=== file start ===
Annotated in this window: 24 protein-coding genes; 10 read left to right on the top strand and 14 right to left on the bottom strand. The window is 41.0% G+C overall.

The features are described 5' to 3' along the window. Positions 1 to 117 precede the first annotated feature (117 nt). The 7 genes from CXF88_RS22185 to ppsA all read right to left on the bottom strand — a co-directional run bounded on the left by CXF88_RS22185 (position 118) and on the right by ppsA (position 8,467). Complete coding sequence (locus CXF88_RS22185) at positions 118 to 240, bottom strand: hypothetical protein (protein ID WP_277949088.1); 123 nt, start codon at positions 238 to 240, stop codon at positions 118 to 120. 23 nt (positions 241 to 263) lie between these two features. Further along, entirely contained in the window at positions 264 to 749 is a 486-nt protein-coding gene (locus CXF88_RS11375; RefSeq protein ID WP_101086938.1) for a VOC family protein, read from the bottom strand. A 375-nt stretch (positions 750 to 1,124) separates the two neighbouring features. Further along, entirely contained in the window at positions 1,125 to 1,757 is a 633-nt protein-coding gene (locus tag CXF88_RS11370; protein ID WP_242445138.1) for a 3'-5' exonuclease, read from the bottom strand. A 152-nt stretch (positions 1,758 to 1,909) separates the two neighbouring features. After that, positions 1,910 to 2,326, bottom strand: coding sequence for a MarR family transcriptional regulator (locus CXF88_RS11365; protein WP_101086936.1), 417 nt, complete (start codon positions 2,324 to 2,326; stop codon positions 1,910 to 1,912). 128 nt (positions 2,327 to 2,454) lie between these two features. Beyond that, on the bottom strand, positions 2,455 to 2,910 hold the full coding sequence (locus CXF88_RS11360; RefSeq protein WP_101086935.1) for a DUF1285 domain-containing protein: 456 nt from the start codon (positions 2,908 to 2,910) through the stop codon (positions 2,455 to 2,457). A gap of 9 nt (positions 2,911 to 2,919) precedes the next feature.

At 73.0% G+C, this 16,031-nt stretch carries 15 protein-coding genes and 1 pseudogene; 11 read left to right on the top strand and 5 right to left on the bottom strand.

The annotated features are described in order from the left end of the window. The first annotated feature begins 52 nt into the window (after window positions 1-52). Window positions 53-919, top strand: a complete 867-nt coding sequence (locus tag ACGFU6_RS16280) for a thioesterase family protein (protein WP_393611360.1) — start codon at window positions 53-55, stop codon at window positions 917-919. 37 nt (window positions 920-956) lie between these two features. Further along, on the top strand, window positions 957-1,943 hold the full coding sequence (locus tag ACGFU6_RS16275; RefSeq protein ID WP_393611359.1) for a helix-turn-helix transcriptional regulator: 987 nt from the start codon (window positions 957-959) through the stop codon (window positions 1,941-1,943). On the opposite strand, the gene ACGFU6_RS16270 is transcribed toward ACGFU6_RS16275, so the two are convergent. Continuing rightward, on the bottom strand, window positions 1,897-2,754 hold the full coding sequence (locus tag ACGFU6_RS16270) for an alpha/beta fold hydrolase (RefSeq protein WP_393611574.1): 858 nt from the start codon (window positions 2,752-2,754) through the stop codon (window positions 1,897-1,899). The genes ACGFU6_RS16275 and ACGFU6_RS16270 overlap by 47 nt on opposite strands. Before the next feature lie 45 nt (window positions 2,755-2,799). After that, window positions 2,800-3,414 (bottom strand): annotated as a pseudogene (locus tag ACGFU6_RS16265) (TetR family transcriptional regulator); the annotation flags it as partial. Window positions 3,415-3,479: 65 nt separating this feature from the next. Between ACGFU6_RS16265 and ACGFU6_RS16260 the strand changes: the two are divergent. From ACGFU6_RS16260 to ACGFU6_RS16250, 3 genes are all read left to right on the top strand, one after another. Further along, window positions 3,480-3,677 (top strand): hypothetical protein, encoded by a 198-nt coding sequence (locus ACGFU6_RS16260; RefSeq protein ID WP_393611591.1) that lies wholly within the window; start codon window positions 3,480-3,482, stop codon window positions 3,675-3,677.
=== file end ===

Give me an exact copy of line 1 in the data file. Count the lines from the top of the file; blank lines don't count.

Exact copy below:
Annotated in this window: 24 protein-coding genes; 10 read left to right on the top strand and 14 right to left on the bottom strand. The window is 41.0% G+C overall.